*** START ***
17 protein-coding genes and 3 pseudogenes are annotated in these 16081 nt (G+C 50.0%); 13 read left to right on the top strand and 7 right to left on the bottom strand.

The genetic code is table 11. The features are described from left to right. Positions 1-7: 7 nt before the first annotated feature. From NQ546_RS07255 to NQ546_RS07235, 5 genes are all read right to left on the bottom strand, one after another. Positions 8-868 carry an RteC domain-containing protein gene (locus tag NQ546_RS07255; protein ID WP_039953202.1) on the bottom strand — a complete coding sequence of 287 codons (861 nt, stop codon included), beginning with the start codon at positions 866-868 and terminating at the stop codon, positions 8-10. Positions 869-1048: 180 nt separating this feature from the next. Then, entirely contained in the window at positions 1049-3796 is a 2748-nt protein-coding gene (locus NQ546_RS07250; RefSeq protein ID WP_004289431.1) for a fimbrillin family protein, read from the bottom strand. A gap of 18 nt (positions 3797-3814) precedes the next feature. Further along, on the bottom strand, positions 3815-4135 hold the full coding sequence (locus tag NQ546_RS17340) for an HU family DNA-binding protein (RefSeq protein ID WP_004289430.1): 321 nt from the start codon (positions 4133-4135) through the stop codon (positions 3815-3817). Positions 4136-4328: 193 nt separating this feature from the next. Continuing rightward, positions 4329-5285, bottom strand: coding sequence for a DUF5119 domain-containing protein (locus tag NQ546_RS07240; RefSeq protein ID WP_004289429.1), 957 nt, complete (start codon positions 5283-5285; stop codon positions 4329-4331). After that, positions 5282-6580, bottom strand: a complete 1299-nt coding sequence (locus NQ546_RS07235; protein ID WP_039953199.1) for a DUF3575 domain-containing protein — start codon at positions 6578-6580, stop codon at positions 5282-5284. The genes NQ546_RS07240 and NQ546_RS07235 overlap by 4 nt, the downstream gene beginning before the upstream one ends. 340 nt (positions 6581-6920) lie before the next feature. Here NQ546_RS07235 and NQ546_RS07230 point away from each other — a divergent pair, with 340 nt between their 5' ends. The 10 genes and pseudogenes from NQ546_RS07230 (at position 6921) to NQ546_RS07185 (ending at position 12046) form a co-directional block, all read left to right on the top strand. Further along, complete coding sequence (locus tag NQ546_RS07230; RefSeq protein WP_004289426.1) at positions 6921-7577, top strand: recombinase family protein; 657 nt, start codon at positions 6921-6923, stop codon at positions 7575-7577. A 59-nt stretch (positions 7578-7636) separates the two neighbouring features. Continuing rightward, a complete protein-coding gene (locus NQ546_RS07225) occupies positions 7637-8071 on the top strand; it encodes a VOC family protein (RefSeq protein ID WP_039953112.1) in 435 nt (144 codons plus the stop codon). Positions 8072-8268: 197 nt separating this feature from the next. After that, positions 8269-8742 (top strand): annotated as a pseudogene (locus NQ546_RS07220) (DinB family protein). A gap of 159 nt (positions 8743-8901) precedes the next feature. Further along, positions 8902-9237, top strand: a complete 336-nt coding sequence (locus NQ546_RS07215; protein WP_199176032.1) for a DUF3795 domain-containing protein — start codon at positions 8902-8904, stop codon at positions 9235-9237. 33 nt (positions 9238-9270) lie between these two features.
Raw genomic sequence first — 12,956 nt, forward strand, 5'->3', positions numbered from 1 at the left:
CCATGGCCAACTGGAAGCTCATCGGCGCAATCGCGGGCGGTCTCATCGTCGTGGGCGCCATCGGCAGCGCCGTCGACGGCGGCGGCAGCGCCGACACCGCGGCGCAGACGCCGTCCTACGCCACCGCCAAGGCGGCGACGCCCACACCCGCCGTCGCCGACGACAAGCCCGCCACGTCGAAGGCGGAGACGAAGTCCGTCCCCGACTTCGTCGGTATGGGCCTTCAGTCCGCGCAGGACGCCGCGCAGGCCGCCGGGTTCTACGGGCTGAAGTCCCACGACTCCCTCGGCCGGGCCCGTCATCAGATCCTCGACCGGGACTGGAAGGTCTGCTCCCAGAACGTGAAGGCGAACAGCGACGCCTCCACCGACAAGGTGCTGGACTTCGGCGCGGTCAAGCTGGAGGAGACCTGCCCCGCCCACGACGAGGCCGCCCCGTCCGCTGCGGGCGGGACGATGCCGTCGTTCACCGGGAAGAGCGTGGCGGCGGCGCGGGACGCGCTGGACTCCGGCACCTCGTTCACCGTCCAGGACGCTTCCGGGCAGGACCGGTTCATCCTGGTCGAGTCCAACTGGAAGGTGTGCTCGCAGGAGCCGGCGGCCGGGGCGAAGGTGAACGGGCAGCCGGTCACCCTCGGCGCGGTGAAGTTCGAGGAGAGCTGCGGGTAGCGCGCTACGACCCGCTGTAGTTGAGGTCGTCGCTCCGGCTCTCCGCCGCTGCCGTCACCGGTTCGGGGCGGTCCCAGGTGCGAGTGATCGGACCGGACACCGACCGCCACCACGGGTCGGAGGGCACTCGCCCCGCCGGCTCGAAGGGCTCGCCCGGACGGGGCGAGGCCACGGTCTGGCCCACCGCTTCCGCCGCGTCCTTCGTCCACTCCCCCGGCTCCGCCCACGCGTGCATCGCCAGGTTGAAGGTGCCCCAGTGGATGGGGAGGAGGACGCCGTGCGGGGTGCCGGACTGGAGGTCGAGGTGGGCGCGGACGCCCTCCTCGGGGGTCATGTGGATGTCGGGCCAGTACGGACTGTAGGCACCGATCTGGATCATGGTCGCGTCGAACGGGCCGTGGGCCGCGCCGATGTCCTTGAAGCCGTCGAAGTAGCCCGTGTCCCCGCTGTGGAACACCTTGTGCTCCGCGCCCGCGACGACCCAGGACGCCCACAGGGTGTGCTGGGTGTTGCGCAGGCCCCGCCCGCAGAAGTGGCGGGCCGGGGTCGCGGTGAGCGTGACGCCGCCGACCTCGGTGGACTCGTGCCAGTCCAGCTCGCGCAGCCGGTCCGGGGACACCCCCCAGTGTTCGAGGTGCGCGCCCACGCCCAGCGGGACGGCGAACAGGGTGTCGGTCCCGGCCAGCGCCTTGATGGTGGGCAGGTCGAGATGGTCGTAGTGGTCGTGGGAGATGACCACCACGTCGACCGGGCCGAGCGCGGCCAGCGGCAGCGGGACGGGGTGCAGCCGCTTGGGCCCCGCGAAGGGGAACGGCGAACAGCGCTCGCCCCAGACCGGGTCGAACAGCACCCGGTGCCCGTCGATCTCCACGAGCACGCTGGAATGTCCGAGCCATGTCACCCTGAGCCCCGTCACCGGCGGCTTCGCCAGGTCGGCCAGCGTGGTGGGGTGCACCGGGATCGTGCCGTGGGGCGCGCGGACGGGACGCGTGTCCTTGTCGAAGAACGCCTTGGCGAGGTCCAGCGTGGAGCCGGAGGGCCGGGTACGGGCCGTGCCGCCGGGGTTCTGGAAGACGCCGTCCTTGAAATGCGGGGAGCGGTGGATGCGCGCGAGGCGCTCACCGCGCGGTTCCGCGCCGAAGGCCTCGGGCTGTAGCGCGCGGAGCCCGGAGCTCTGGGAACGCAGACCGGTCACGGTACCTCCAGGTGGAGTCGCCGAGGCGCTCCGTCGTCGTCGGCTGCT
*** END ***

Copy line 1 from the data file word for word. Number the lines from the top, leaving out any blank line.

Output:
17 protein-coding genes and 3 pseudogenes are annotated in these 16081 nt (G+C 50.0%); 13 read left to right on the top strand and 7 right to left on the bottom strand.